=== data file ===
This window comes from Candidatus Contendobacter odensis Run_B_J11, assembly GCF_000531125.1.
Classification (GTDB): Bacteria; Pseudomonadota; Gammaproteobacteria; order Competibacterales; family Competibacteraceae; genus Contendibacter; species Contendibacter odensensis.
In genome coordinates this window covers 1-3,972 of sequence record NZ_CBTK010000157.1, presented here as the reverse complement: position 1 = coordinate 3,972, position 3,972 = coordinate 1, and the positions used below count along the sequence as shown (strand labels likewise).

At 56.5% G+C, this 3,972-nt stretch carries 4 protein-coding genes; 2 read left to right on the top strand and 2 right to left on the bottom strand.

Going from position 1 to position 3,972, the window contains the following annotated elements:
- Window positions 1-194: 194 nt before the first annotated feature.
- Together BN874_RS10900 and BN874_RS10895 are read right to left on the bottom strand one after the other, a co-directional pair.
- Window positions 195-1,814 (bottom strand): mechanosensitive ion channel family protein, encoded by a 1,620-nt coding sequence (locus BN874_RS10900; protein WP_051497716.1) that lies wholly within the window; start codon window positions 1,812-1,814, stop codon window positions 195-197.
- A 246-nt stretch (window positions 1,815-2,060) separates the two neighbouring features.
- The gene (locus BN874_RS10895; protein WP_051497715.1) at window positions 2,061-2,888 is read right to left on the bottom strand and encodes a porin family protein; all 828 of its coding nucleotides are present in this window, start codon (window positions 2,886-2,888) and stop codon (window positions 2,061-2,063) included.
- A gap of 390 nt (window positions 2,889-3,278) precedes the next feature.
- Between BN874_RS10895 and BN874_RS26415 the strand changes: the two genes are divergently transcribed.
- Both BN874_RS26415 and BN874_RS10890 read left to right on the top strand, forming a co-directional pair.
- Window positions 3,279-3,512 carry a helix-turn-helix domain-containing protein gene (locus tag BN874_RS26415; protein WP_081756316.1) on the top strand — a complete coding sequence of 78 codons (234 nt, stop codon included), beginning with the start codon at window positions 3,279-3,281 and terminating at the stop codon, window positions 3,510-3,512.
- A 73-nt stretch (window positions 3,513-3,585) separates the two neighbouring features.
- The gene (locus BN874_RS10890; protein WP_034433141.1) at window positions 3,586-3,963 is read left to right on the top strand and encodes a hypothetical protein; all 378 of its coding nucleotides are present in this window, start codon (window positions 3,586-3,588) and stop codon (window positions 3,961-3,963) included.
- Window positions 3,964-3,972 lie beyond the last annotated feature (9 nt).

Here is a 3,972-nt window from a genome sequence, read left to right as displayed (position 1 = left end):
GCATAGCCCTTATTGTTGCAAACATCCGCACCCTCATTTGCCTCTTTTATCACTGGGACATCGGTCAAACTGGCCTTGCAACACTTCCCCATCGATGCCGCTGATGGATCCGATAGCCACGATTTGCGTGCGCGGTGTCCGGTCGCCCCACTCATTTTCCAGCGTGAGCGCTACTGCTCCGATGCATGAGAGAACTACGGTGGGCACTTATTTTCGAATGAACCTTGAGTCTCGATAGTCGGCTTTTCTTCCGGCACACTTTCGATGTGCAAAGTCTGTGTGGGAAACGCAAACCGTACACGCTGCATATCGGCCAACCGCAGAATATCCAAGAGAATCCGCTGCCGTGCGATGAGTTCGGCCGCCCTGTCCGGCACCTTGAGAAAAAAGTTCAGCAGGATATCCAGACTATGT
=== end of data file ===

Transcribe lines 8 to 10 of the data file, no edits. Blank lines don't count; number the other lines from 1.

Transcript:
- Window positions 195-1,814 (bottom strand): mechanosensitive ion channel family protein, encoded by a 1,620-nt coding sequence (locus BN874_RS10900; protein WP_051497716.1) that lies wholly within the window; start codon window positions 1,812-1,814, stop codon window positions 195-197.
- A 246-nt stretch (window positions 1,815-2,060) separates the two neighbouring features.
- The gene (locus BN874_RS10895; protein WP_051497715.1) at window positions 2,061-2,888 is read right to left on the bottom strand and encodes a porin family protein; all 828 of its coding nucleotides are present in this window, start codon (window positions 2,886-2,888) and stop codon (window positions 2,061-2,063) included.